Would like to hear about anyones experiences with Color and ColorManagement on a Indigo. What their feelings are as far as the product it produces compared to offset.

Variable data which programs are you using and why

Hello Mike,

We only have HP Indigo presses in our company. Our customers often send us press sheets from local printing companys, and want us to reprint or match the companion piece.

In my opinion the quality can be achieved. In some cases the color and consistency is more consistent than traditional printing. We do use color management and process control to elevate the print quality off the indigo presses.

Because the size of liquid ink is 1 to 2 microns in size, and the blanket temperature is around 350 degrees, the ink conforms to the substrate’s surface. This is different than toner because of the size of the toner (dry ink). The toner can only be 7 to 10 microns in size. If it were smaller the press could not controll the toner. Since the toner is larger than the Indigo liquid ink, it takes on a look other than the substrate’s surface.

The Indigo uses only AM screening, we use 175 line screen. I run TAC around 320. I can hold a 1% dot on all substrates: gloss, dull, matte, uncoated. The print contrast is usually a little higher than traditional printing due to the fact that the ink does not penetrate the substrate.

We run the commercial press at a 2 delta E tolerance from sheet to sheet.

As far as variable data printing, we have found it really depends on your customers. We have a good mix of static printing and variable data printing. Direct mail, versioning, barcoding, and promo pieces are the biggest users of variable data. Its more than black type changes, the designs are four color changes with text and images changing every piece.

If you have any other question just contact me.

I’ve got a few question as well…

When running to simply match traditional printing, do you find it necessary to always use color manament (input, output and emulation profiles) or do you just tweak density and dotgain to get a ball park match. Are you using the supplied HP profile or did you create a custom one? Do you use this device for proofing as well?

I noticed a “Sequin” option within the screening selection, what LPI does this relate to?

Sorry it took me a while to respond Michael;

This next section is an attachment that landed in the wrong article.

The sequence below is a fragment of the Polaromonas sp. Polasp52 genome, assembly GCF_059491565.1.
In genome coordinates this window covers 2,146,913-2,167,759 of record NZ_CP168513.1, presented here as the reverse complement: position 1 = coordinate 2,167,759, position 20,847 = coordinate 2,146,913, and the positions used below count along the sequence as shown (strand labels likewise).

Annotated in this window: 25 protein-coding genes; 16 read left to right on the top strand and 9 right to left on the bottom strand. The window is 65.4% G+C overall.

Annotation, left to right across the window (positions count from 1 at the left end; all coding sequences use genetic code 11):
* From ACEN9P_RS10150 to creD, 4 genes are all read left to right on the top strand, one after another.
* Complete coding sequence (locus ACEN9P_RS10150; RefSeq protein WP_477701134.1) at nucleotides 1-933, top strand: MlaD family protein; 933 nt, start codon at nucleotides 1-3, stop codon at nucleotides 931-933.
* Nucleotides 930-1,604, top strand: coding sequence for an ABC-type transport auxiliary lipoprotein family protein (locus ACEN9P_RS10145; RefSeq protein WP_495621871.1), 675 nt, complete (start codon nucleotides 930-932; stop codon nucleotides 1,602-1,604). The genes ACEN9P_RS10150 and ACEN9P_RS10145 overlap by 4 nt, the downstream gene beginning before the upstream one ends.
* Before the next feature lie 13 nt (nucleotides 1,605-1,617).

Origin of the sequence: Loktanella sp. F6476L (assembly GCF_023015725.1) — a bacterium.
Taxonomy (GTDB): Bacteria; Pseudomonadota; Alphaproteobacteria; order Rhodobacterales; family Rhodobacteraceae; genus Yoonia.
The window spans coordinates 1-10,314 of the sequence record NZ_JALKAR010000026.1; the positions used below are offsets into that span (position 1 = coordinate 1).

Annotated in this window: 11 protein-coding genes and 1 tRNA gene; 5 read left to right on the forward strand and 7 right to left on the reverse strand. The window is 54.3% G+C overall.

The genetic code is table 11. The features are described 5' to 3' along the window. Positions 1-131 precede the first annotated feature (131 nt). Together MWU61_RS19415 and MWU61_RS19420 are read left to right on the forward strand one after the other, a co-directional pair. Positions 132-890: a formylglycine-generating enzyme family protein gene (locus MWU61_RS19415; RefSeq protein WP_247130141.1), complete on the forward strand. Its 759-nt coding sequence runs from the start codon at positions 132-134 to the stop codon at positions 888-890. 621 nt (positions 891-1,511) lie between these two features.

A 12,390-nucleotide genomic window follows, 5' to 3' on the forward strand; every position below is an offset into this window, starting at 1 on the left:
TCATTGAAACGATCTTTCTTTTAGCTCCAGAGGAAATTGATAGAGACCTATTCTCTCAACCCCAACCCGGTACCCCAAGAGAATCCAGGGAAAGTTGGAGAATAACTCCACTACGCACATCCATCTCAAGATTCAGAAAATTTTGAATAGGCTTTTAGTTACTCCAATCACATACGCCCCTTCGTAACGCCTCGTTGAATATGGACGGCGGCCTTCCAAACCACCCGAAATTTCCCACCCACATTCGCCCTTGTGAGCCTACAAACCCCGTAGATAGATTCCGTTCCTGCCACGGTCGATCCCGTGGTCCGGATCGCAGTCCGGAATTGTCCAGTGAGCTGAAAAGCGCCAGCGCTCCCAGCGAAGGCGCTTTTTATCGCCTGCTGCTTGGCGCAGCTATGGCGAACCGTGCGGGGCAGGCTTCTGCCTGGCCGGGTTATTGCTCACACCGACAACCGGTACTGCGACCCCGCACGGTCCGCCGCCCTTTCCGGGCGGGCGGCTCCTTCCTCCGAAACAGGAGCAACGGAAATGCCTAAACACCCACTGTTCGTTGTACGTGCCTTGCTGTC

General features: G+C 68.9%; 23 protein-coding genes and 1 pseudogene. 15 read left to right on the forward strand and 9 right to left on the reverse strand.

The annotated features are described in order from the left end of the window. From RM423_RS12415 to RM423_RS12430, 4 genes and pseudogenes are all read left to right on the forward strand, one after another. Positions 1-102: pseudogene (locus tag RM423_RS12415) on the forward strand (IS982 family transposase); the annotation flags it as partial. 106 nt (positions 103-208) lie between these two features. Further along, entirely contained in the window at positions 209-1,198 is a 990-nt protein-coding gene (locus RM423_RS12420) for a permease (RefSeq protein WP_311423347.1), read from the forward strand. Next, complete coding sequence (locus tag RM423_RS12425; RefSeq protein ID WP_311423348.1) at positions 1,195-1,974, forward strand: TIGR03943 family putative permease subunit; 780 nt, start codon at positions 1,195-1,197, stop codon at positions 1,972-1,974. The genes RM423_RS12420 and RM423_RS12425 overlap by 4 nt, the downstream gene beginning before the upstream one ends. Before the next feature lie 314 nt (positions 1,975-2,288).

If the traditional sheet has a supplied profile with the job or I am able to get their profile, then yes I use input/output in the Production Flow RIP Station (HP Off-line RIP). When you ask if I “always use color management”, maybe I was not being specific enough. If I only get a supplied press sheet from an unknown source with no profile, then I run our HP Indigo press to our target numbers, then I read several areas on the traditional sheet (try to find solids and a midtone color) with Color Picker with my profile selected. I write these down and then read from the same spots off of my Indigo press sheet. Then I adjust the SID and TVI. This gets me very close with limitation of saturated hues. So I am still using profiles to help me narrow the gap. We also use Measure Tool.

We create custom profiles.

Yes, the color gamut of traditional printing and the HP Indigo are almost an exact match. The electroink’s Lab values in the SID are similiar to the values posted in GRACoL 7. You can see how close they are in Color Think.

The resolution of the engine is 812.8005. This allows for a AM screening of 144 (Sequin). The other line screens offered are emulated from Sequin. This is the information I got from our Field Service Engineer.

There are still some issues like banding and running just any paper through the press. The banding is always there but some designs and color hide it better than others. The substrates should be tested to ink anchoring and run ability.

We are in the process of upgrading to the latest commercial Indigo press which improves these known issues. If you would like send me a sheet with your profile and I will apply both workflows for your judgement.